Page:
Palm Pre Plus from Verizon Review

by Reads (41,582)
Editor's Rating

Ratings Breakdown (1-10)

    • Service, Warranty & Support
    • 9
    • Ease of Use
    • 10
    • Design
    • 8
    • Performance
    • 10
    • Value
    • 9
    • Total Score:
    • 9.20
    • Rating 1 to 10, top score 10


  • Pros

    • Twice the memory
    • Exceptional calendar and contact features
    • Good camera
  • Cons

  • Keyboard is adequate
  • Battery life is barely acceptable
  • No memory card expansion slot

Quick Take

An easy to use smartphone that's ideal for soccer moms.

The Palm Pre Plus, only available from Verizon for now, is an updated version of the Palm Pre launched last year. It offers twice the memory and a new Mobile Hotspot feature in a svelte, slightly redesigned package.

Like the original Pre, this smartphone runs the webOS, and has a 3.1-inch HVGA touchscreen and a small portrait-oriented keyboard. The Pre Plus also includes 3G, Wi-Fi, and a 3.0 megapixel camera with LED flash.

The Palm Pre Plus is available now for $150 with a two-year contract.


The Palm Pre Plus is eye-catching in its simplicity. Unlike most of the cookie-cutter phones on the market today, it is curvy and sleek, with almost no visible controls.

Palm Pre PlusThe device feels wonderfully solid in the hand. At just under 5 ounces the Pre Plus is very light, but it doesn’t feel flimsy or cheap. The edges and corners are perfectly rounded, so you won’t feel any uncomfortable jabs or sharp pokes in your palm when holding the phone. The button that was in the gesture area on the original Palm Pre has been removed, making it even sleeker and easier to use.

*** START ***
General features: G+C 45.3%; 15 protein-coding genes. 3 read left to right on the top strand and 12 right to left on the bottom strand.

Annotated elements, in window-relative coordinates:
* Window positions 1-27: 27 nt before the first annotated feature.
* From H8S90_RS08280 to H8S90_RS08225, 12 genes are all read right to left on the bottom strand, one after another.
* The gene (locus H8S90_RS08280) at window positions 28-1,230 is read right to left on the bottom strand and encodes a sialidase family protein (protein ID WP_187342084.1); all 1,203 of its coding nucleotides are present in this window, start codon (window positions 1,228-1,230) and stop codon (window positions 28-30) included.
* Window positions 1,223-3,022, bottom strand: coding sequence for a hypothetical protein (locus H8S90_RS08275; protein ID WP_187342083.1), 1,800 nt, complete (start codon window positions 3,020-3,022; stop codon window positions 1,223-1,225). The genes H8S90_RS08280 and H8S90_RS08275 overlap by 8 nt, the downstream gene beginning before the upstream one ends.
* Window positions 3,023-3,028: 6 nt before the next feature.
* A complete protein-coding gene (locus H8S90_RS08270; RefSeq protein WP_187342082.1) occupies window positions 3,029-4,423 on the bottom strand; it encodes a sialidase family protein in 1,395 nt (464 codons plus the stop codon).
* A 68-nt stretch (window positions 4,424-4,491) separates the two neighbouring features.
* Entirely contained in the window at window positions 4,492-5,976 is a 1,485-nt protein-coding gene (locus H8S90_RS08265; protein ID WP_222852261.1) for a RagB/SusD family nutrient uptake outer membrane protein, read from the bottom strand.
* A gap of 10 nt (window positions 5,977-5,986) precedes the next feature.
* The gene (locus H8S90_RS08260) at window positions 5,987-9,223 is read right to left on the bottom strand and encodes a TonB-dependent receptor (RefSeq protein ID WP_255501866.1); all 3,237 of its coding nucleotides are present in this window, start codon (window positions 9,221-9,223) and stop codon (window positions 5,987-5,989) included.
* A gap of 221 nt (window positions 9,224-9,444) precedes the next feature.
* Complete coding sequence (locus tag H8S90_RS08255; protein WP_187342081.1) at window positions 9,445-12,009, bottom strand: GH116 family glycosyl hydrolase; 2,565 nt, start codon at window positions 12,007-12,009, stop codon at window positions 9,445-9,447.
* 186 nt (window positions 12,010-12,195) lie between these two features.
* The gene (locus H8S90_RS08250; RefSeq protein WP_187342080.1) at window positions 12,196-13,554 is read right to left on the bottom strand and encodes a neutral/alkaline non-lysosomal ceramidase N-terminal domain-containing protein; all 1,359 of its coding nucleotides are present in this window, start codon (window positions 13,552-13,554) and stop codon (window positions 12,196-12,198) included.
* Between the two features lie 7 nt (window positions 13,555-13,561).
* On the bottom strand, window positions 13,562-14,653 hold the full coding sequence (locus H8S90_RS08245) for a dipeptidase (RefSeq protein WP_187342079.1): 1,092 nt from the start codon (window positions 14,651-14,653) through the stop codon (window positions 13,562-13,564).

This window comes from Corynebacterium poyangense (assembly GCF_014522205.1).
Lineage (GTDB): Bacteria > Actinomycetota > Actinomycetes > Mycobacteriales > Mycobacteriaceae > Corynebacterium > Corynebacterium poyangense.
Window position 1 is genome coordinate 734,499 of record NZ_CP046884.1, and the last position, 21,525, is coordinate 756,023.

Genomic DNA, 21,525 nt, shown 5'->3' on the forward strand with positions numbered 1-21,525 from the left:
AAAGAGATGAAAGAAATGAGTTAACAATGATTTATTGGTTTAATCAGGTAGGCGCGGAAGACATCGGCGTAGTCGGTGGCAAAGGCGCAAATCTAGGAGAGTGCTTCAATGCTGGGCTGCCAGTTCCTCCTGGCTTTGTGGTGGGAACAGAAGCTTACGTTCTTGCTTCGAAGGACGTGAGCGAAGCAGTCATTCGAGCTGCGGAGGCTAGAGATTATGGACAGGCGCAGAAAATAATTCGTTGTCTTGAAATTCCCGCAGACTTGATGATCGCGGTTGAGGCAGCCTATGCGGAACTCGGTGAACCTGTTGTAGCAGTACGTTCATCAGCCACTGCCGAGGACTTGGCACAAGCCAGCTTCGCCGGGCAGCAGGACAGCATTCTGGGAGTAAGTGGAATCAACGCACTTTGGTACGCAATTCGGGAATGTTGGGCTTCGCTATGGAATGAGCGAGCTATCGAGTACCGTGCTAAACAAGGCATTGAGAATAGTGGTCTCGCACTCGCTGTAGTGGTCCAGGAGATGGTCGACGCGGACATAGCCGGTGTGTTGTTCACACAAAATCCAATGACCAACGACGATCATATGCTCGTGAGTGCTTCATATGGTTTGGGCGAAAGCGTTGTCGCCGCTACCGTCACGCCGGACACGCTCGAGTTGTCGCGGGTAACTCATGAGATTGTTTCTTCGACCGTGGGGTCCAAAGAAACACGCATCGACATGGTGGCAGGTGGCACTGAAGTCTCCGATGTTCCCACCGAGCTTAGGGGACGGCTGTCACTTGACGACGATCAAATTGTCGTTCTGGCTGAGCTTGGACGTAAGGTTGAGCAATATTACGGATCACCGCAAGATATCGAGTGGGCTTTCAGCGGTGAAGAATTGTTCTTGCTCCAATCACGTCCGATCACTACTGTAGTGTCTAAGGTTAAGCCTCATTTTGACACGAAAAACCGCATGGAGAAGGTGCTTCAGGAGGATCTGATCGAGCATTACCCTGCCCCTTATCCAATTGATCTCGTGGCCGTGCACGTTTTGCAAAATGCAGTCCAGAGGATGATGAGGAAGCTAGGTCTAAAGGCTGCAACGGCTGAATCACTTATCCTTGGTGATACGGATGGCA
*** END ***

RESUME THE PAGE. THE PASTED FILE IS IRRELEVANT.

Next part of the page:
It’s a little thicker than some devices on the market right now, which is due mostly to the slider design that houses the keyboard behind the screen. It’s still eminently pocketable though, so you shouldn’t have any issues with unsightly bulges in your pockets.

With its sleek design, you have to look closely to find the ringer/vibrate switch and headphone jack on the top, the volume up/down keys on the left side, and the covered charging port on the right side. The back of the phone is completely plain aside from the Palm logo, the camera lens and flash on the top left, and the speaker on the top right.

The 3.1-inch display runs at a resolution of 480 x 320 and is absolutely gorgeous. Colors are rich and vibrant, text is sharp and easy to read, and I really enjoy everything from looking at photos to surfing the web — no squinting required.

My only “complaint” is that the screen can be a bit too bright, especially in low light situations. Of course the good thing about that is that the display is perfectly readable in bright sunlight, which is a major plus. It’s ridiculous that the displays on many modern devices wash out so badly on sunny days that you can’t even place a call or take a photo without trying to shade the screen with your hand.

Palm Pre PlusKeyboard
The phone’s keyboard is hidden by the display; to access it, hold the bottom portion of the phone in your hand and use your thumb to push up at the bottom.. The sliding action is relatively tight, so steady pressure is required to get it started, but the phone quickly snaps into place. Once the display is extended to reveal the keyboard, it doesn’t wiggle or move at all.

The keys fill all the available horizontal space and they are both backlit and clearly labeled for easy use. One improvement of the Pre Plus over the original Pre is the keyboard, as the keys on the new model have a slightly better feel when pressed.

The Pre Plus’s keyboard is fairly good, but you have to adjust to it. . There isn’t much space between the keys, and they are rounded and only slightly curved on the top surface. At first I found myself using my thumbnails, which was both slow and frustrating because I often hit the wrong keys.

When I made a concerted effort to relax and switched to the tips of my thumbs, it worked much better. I was able to type at a reasonable speed, and accuracy improved. Like many other phone keyboards, the one on the Pre Plus is adequate (though in the previous graf you said it was “pretty good” which is better than adequate… perhaps a new adjective for the first keyboard reference?), though I certainly won’t be using it to pen the next great American novel anytime soon.




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